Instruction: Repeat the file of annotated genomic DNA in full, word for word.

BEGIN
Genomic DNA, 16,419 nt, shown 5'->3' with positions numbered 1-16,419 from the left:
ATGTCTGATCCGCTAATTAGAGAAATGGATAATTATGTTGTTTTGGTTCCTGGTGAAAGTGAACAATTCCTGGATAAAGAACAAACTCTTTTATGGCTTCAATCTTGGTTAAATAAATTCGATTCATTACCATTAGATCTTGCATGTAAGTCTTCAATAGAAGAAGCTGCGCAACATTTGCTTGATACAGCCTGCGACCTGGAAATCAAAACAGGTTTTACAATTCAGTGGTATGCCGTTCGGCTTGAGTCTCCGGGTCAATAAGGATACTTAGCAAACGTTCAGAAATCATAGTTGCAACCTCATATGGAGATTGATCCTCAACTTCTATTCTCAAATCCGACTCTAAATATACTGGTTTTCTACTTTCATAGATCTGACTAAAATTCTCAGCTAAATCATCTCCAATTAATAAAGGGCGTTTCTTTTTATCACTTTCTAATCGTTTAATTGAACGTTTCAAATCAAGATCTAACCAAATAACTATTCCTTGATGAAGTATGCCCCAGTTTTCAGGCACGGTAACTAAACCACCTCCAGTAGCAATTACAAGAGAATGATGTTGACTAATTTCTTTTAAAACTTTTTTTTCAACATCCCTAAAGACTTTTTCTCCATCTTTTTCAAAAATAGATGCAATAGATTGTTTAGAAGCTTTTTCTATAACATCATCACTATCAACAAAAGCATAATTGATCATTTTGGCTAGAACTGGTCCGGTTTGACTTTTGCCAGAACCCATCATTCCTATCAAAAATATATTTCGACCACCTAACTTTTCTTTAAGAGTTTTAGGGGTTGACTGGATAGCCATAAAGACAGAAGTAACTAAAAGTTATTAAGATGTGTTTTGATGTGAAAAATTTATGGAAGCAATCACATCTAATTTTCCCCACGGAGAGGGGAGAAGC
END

Genomic DNA, 16,419 nt, shown 5'->3' with positions numbered 1-16,419 from the left:
ATGTCTGATCCGCTAATTAGAGAAATGGATAATTATGTTGTTTTGGTTCCTGGTGAAAGTGAACAATTCCTGGATAAAGAACAAACTCTTTTATGGCTTCAATCTTGGTTAAATAAATTCGATTCATTACCATTAGATCTTGCATGTAAGTCTTCAATAGAAGAAGCTGCGCAACATTTGCTTGATACAGCCTGCGACCTGGAAATCAAAACAGGTTTTACAATTCAGTGGTATGCCGTTCGGCTTGAGTCTCCGGGTCAATAAGGATACTTAGCAAACGTTCAGAAATCATAGTTGCAACCTCATATGGAGATTGATCCTCAACTTCTATTCTCAAATCCGACTCTAAATATACTGGTTTTCTACTTTCATAGATCTGACTAAAATTCTCAGCTAAATCATCTCCAATTAATAAAGGGCGTTTCTTTTTATCACTTTCTAATCGTTTAATTGAACGTTTCAAATCAAGATCTAACCAAATAACTATTCCTTGATGAAGTATGCCCCAGTTTTCAGGCACGGTAACTAAACCACCTCCAGTAGCAATTACAAGAGAATGATGTTGACTAATTTCTTTTAAAACTTTTTTTTCAACATCCCTAAAGACTTTTTCTCCATCTTTTTCAAAAATAGATGCAATAGATTGTTTAGAAGCTTTTTCTATAACATCATCACTATCAACAAAAGCATAATTGATCATTTTGGCTAGAACTGGTCCGGTTTGACTTTTGCCAGAACCCATCATTCCTATCAAAAATATATTTCGACCACCTAACTTTTCTTTAAGAGTTTTAGGGGTTGACTGGATAGCCATAAAGACAGAAGTAACTAAAAGTTATTAAGATGTGTTTTGATGTGAAAAATTTATGGAAGCAATCACATCTAATTTTCCCCACGGAGAGGGGAGAAGC